Falls. Not exactly the escape Tammy had in mind. But on the road, with grandma
riding shot gun, it may be just what Tammy needs. (

July 4

– Directed by Louise Archambault

is a 22-year-old woman with Williams syndrome, a genetic disorder that often
slows cognitive skills while increasing sociability and musical talent. She
sings in a Montreal choir with other disabled adults, where she meets and falls
in love with the dashingly handsome Martin. The bliss of first love is
interrupted, however, by Martin’s interfering mother, who worries that special
needs individuals aren’t sufficiently fit for romantic relationships. What emerges
in Louise Archambault’s sweet, unassuming and confidently directed film is a
portrait of a young woman fighting, in her own way, for acceptance and
independence, and for her right to experience life’s highs and lows– with joy,
pain, confusion and eventual understanding. (EOne Films)

Heatstroke – Directed by Evelyn Purcell

a family trip in the African desert, a research scientist unintentionally
travels off course and is brutally murdered by an arms dealer. His girlfriend
is put to the ultimate survival test as she attempts to evade the killers and
protect his teenage daughter. (Phase 4 Films)

Films About Women Currently Playing

Revolutionary: The Evolution of Grace Lee Boggs – Directed by Grace Lee
Amazing Catfish – Written and Directed by Claudia Saint-Luce
Belle –
Directed by Amma Asante; Written by Misan Sagay

Obvious Child – Written and
Directed by Gillian Robespierre

Fault in Our Stars
Maleficent – Written by
Linda Woolverton

We Are the Best!
Lucky Them – Directed by
Megan Griffiths; Co-Written by Emily Wachtel

of Oz: Dorothy’s Return – Co-Written by Randi Barnes
Night Out – Co-Written by Andrea Gyertson Nasfell
Other Woman – Directed by Melissa Stack
the Skin
Vivian Maier (doc)
– Co-Written by Vanessa Taylor

Films Directed by Women

June 27

Bad Can Happen

Written and Directed by Katrin Gebbe

by horrifying true events, Nothing Bad Can Happen follows Tore (Julius
Feldmeier), a young lost soul involved with an underground Christian punk
movement who falls in with a dysfunctional family who test his seemingly
unwavering faith. After a chance encounter helping stranded driver Benno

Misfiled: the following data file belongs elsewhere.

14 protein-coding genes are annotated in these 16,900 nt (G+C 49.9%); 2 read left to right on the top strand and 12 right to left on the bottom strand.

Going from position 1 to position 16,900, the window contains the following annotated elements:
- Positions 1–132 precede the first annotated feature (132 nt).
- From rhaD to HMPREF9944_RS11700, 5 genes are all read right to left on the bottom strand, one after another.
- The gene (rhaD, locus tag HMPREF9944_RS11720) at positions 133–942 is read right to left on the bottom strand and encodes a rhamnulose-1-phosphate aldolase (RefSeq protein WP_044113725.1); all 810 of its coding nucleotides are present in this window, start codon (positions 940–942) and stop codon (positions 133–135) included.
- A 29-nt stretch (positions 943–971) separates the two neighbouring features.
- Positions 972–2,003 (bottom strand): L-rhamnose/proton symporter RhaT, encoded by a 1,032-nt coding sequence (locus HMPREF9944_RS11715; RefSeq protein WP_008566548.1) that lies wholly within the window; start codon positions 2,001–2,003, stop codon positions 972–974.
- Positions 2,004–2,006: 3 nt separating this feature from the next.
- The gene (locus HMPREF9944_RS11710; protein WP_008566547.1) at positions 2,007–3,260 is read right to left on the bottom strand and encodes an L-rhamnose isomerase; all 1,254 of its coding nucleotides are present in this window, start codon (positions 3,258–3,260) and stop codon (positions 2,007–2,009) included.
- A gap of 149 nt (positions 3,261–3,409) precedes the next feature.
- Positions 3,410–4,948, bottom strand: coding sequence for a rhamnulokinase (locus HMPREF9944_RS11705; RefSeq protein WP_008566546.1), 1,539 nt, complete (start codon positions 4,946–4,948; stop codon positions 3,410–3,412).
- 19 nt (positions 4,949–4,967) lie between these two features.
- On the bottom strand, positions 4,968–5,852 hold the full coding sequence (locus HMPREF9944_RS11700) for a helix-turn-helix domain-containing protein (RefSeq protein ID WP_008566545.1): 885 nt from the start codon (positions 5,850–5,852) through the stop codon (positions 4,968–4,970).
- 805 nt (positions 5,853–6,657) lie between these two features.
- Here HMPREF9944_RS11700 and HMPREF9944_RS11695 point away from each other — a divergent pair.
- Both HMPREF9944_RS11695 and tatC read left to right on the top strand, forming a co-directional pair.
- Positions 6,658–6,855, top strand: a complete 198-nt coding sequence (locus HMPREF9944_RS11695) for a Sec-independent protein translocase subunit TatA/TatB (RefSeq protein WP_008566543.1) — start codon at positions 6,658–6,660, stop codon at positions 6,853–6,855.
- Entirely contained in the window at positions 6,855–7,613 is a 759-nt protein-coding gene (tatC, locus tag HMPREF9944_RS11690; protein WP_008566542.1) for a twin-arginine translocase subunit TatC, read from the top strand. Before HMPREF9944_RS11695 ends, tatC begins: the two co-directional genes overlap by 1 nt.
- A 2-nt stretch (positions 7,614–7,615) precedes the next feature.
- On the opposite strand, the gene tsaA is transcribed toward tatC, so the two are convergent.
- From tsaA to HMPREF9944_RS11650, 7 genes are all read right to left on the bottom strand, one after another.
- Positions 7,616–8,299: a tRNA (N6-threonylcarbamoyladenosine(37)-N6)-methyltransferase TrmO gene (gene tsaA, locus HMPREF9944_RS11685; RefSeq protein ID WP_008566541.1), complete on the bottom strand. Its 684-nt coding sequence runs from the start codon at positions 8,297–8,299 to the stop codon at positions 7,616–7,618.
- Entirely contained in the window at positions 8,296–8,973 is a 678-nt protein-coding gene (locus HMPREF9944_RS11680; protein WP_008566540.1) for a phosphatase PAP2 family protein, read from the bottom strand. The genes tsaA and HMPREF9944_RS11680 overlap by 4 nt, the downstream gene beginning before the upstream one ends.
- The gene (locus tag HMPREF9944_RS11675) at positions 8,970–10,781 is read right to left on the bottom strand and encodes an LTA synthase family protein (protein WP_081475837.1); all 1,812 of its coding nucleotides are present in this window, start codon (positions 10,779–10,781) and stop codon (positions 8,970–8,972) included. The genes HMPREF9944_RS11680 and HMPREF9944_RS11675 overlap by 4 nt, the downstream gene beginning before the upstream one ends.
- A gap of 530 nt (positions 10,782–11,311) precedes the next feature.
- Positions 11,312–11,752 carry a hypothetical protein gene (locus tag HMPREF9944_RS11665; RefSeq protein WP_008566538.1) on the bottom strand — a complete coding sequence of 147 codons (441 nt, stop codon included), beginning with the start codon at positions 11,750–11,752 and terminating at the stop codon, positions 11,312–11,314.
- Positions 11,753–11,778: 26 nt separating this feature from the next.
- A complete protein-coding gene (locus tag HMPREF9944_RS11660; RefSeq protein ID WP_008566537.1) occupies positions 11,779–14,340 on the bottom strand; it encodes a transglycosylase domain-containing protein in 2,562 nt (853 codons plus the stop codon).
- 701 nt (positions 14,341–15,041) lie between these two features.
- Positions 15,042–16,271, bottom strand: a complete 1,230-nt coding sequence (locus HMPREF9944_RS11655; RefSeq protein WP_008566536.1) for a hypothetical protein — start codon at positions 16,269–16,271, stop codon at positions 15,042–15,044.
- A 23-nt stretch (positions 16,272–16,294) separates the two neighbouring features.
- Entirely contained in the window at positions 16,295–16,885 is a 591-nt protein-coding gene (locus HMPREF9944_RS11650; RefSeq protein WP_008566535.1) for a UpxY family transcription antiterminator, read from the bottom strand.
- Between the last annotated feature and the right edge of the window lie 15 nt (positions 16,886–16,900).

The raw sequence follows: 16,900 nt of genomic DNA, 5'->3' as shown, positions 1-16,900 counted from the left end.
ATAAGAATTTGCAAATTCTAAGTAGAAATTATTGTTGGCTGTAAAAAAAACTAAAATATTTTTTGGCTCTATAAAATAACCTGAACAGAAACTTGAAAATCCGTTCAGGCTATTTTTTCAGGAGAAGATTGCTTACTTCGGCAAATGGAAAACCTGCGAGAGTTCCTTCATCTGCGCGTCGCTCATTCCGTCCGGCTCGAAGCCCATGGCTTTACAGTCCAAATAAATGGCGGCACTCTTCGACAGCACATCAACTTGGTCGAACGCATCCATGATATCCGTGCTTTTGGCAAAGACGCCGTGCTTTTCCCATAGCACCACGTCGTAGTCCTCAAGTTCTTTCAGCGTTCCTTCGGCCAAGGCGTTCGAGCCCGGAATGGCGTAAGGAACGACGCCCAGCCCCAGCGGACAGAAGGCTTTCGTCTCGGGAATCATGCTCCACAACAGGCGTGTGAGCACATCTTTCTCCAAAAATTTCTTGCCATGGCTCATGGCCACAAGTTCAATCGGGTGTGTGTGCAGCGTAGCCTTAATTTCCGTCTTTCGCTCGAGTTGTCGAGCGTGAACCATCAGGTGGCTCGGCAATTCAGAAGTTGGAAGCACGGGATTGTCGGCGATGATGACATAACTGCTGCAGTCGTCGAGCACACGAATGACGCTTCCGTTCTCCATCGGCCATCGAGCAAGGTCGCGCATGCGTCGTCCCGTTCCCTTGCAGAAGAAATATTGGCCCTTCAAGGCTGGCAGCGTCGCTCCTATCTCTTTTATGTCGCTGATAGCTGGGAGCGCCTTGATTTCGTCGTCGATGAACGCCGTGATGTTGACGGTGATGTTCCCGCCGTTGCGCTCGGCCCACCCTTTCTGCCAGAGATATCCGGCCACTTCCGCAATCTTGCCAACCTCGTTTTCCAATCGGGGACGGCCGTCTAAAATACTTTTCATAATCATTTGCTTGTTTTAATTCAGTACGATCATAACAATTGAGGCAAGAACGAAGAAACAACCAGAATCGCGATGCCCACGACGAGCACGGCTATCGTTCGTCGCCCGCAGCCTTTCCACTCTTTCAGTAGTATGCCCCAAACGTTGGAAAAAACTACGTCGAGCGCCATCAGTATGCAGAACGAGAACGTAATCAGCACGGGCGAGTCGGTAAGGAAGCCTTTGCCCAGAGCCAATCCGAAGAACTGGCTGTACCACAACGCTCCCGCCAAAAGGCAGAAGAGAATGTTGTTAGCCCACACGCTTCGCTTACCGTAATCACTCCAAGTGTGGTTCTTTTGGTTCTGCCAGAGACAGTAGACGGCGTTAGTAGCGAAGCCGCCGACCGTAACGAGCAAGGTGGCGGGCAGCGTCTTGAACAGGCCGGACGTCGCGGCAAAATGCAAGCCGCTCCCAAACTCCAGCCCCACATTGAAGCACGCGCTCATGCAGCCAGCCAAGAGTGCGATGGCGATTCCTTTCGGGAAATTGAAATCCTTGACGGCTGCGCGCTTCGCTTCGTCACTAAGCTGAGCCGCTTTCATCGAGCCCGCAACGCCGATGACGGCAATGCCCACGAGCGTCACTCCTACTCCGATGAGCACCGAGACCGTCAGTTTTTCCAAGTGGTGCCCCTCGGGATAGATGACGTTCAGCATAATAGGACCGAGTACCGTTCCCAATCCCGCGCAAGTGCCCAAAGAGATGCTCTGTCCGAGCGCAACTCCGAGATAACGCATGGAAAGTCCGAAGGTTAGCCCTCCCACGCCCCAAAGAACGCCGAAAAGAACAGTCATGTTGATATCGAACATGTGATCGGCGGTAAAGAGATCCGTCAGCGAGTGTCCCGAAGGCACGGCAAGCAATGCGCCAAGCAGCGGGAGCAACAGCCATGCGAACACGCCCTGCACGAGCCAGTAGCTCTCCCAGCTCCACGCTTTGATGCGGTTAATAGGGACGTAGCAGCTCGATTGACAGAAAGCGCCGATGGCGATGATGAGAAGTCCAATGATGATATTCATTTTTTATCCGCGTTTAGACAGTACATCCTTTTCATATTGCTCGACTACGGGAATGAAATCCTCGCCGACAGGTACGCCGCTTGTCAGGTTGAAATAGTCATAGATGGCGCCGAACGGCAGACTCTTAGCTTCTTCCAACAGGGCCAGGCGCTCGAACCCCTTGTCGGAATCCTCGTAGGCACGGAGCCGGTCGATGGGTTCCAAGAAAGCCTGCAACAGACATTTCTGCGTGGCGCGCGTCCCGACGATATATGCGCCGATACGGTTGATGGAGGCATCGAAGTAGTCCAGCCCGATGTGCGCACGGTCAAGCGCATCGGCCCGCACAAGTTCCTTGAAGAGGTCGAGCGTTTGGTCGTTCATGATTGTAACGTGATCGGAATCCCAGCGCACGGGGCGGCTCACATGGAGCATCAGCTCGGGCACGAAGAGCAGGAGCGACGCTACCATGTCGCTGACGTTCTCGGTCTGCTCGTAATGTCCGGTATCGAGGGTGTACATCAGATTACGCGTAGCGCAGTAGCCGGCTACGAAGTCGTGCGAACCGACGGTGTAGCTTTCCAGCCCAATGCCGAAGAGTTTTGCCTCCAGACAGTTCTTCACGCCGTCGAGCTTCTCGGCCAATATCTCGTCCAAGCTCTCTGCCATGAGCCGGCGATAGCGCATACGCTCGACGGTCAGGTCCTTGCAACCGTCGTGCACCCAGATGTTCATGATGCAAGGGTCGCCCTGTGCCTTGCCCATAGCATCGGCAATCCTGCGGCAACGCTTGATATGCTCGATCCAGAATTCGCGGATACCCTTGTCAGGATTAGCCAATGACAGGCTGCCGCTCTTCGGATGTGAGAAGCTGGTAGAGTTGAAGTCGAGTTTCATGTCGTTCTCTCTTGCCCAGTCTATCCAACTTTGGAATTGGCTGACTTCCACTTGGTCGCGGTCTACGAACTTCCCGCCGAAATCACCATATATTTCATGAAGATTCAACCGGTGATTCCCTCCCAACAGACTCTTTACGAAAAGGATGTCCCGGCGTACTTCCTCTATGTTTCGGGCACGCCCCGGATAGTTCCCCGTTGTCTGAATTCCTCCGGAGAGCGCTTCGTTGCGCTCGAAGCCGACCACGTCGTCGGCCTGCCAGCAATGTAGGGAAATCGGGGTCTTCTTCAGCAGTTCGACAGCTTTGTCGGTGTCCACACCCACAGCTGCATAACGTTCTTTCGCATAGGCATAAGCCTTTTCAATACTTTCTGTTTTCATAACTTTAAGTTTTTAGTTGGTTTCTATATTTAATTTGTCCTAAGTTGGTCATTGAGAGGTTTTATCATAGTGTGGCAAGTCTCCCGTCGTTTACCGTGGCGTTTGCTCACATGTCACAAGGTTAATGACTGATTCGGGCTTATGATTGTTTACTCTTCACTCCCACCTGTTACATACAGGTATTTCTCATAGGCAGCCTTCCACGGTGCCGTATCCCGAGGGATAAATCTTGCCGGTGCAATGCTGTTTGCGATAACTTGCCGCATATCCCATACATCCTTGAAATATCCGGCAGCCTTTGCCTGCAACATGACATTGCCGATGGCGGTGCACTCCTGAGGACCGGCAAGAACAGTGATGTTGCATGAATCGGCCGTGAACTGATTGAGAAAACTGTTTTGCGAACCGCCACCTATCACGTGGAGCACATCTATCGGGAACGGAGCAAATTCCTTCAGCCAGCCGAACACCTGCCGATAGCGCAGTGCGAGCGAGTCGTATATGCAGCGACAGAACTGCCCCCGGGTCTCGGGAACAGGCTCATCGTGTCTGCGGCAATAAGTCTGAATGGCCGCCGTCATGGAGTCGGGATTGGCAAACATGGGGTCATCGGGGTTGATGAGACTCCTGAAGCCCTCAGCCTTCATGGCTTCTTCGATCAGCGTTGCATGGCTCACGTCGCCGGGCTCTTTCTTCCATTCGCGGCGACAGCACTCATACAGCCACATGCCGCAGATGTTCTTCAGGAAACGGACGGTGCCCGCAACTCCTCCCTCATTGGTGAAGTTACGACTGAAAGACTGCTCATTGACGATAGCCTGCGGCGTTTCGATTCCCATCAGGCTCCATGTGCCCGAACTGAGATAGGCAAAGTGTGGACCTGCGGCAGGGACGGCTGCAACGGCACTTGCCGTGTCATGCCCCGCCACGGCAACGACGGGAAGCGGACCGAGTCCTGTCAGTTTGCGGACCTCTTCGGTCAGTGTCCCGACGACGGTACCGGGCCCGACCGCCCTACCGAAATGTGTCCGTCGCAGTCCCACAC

(Sascha Alexander Gersak), where Tore manages to start his car with an apparent
miracle, he is invited back to Benno’s home and becomes friendly with him, his
wife and two children. Before long, Tore moves into a tent in the garden and
gradually becomes part of the family. However, Benno can’t resist playing a
cruel game designed to challenge Tore’s beliefs. As his trials become more and
more extreme, Tore finds his capacity for love and resilience pushed to its
limits and beyond. (

Women and Hollywood’s
Interview with Katrin Gebbe about Nothing Bad Can Happen.

July 4

the Edge – Written and Directed by Leanne Pooley

the Edge
documents the epic true journey of the heroic and triumphant ascent to
the top of Mt Everest by Edmund Hillary, a modest bee-keeper and keen
mountaineer from Auckland New Zealand, and the very experienced Sherpa, Tenzing
Norgay, of Nepal. ( 

Films Directed by Women
Currently Playing

– Written and Directed by Joanaa Hogg
– Written and Directed by Kat Chandler
Koch (doc) – Co-Directed by Tia Lessin
Only Real Game (doc) – Directed by Mirra Bank
Night Moves – Co-Written
and Directed by Kelly Reichardt

Alto – Written and Directed by Gia Coppola
Fed Up (doc) –
Co-Written and Directed by Stephanie Soechtig

Films by and About Women on DVD or on Demand

Elaine Stritch: Shoot Me – Directed by Chiemi Karasawa
Lives – Co-Written and Co-Directed by Judith Kaufman
Afternoon of a Faun:
Tanaquil Le Clercq (doc) – Directed by Nancy Buirski